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Home > Research Articles > Studies Show Parents, Pediatricians, And Schools Critical In Identifying And Treating Social Anxiety Disorder In Kids

Canada NewsWire

Friday, March 28, 2003

Canada NewsWire

TORONTO, Mar 27, 2003 (Canada NewsWire via COMTEX) -- Social anxiety disorder is very common in children and associated with significant personal impairment, yet infrequently discussed with pediatricians. Study results showed that only 30 percent of parents who had a child with social anxiety disorder had discussed their child's symptoms with a pediatrician. In contrast, parents of children with attention deficit hyperactivity disorder (67 percent) and major depression (50 percent) were more likely to disclose these issues with their pediatricians. These data were presented today at the Anxiety Disorders Association of America's 23rd annual meeting here.

In a study of 190 families with children between the ages of 8-17, researchers examined rates of social anxiety disorder and other childhood disorders in a pediatric primary-care setting and assessed parents' disclosure of their child's anxiety problems to the pediatrician. Families completed questionnaires about social anxiety and associated impairment as well as a diagnostic interview by telephone.

"Despite the signs of social anxiety disorder, many children remain undiagnosed for reasons including lack of communication between parent and pediatrician, time constraints of primary care visits, discomfort discussing psychosocial concerns, and limited recognition of anxiety problems," said Denise A. Chavira, PhD, Department of Psychiatry, University of California at San Diego. "Recognizing and providing appropriate treatment recommendations for social anxiety disorders during primary care visits can have important short and long term implications."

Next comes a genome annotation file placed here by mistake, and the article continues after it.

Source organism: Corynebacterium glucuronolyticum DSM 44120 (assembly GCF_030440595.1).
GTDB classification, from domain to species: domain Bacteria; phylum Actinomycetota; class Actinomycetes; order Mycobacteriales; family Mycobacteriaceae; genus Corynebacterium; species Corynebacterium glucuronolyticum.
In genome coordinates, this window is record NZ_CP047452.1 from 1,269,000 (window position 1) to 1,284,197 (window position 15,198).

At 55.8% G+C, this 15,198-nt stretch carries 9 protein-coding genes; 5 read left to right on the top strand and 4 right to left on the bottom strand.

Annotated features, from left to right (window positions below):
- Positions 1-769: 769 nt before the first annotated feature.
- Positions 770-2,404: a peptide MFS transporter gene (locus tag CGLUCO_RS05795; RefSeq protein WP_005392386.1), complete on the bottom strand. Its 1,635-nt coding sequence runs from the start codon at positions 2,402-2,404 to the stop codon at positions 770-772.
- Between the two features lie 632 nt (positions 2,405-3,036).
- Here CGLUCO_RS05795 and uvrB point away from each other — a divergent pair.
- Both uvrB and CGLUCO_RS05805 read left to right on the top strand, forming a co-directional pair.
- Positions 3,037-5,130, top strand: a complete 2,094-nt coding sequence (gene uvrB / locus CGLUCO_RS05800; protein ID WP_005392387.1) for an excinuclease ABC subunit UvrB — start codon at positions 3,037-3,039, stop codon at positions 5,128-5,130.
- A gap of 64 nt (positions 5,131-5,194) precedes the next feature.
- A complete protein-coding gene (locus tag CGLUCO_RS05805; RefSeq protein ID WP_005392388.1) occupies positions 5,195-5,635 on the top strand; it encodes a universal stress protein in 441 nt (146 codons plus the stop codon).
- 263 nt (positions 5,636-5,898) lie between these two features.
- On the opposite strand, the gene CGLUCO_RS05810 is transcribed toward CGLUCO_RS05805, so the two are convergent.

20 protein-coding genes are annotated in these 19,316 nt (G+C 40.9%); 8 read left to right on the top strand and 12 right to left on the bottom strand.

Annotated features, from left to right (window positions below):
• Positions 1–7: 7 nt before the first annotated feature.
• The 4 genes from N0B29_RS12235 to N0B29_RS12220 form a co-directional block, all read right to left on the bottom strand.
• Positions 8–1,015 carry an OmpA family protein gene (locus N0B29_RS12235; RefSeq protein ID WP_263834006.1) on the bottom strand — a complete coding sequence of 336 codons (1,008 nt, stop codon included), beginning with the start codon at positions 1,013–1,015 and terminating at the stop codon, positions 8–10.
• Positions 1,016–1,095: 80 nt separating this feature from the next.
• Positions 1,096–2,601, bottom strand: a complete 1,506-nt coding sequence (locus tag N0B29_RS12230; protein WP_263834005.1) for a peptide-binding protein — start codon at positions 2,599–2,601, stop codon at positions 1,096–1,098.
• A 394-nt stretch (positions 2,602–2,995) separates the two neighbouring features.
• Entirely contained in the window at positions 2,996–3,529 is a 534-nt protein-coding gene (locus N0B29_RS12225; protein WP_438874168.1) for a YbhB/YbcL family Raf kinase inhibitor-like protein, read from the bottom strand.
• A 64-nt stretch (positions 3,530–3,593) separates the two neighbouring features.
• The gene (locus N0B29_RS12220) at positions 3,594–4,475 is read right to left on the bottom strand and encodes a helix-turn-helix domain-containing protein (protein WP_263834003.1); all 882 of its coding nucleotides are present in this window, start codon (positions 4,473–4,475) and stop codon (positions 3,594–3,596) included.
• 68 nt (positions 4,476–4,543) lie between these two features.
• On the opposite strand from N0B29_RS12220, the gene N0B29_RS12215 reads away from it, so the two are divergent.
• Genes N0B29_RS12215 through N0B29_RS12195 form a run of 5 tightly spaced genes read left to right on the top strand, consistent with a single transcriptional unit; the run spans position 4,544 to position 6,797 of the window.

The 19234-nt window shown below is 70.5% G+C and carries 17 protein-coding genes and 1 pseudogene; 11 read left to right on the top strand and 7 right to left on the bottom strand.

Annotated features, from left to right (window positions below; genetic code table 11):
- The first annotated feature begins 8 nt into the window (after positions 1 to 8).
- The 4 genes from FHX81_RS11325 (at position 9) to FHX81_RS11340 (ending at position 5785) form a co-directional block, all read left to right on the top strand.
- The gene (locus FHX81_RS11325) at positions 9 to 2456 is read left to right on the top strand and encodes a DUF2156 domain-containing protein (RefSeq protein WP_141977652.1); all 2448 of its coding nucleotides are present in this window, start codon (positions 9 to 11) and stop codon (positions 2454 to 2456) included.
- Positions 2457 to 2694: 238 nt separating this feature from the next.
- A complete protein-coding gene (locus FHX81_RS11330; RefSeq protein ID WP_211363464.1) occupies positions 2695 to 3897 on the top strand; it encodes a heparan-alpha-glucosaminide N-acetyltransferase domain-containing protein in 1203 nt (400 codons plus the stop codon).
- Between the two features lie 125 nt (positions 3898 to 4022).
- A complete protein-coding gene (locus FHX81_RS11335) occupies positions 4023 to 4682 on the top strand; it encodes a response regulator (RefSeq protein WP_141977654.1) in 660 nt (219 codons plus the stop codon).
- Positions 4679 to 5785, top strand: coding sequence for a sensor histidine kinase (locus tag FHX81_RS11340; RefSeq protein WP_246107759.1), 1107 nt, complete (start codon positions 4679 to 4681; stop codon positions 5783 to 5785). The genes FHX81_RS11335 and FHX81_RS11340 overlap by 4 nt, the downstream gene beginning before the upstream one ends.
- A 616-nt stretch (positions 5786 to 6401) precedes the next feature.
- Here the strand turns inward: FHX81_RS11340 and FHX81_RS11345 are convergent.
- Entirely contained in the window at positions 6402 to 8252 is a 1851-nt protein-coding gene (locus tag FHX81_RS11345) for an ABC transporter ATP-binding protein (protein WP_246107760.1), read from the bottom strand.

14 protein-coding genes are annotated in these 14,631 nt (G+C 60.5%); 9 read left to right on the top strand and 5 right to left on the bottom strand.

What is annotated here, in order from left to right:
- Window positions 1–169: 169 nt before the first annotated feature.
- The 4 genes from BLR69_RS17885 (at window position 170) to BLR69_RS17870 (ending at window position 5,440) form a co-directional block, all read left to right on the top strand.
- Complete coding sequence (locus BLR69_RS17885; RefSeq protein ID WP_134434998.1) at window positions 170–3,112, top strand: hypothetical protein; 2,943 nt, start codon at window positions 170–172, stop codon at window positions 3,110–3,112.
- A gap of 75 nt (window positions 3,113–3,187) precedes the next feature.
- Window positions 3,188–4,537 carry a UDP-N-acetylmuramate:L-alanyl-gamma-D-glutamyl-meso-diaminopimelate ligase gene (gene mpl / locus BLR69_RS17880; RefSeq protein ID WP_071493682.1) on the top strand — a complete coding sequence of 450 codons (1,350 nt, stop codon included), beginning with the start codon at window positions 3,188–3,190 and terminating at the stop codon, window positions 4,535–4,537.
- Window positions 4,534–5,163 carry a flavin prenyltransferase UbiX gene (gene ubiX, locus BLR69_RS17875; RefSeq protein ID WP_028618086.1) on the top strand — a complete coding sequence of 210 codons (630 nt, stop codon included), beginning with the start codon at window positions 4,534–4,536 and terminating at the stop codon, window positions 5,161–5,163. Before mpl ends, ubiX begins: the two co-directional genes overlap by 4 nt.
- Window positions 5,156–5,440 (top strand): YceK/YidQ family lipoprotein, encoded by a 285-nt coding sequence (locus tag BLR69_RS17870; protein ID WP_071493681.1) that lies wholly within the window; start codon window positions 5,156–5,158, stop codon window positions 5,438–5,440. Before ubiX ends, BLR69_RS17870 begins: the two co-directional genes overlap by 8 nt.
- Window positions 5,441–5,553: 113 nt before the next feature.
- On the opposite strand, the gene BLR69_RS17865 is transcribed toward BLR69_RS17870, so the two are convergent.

Social anxiety disorder is particularly prevalent and debilitating in adolescence. Adolescents with social anxiety disorder have few friends, demonstrate disturbances in school function, experience difficulties with intimate relationships, and report elevated alcohol use. Research suggests significant stability of this disorder into adulthood, as well as long-term negative consequences including increased risk for suicide attempts, alcohol abuse, difficulty working, incomplete educational attainment, and depression.

"Despite the availability of effective treatments, affected youth in the community remain unlikely to receive professional help," says Carrie Masia- Warner, Ph.D. Assistant Professor of Psychiatry at the New York School of Medicine, NYU Child Study Center. "Introducing empirically based interventions into schools may help circumvent this problem." Dr. Masia- Warner was a recipient of the ADAA's Junior Faculty Grants fostering innovative research in the field of anxiety disorders. This grant supported a two-year study of social anxiety disorder in adolescents, by Dr. Masia-Warner and her colleagues, that evaluated the efficacy of a school-based behavioral intervention called Skills for Academic and Social Success (SASS; Masia-Warner et al., 1999) in comparison to a control group. Of 48 adolescents identified with social anxiety disorder, only 3 had ever sought mental health treatment for anxiety. Preliminary results of the SASS intervention are promising.

The Anxiety Disorders Association of America (ADAA) is the only national, non-profit membership organization dedicated to informing the public, healthcare professionals and legislators that anxiety disorders are real, serious and treatable. The ADAA promotes the early diagnosis, treatment and cure of anxiety disorders, and is committed to improving the lives of the people who suffer from them.

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CONTACT: For further information: Geralyn Lederman, ADAA, +1-240-485-1030, or

Deborah Adams, Hill & Knowlton, +1-212-885-0449, for ADAA

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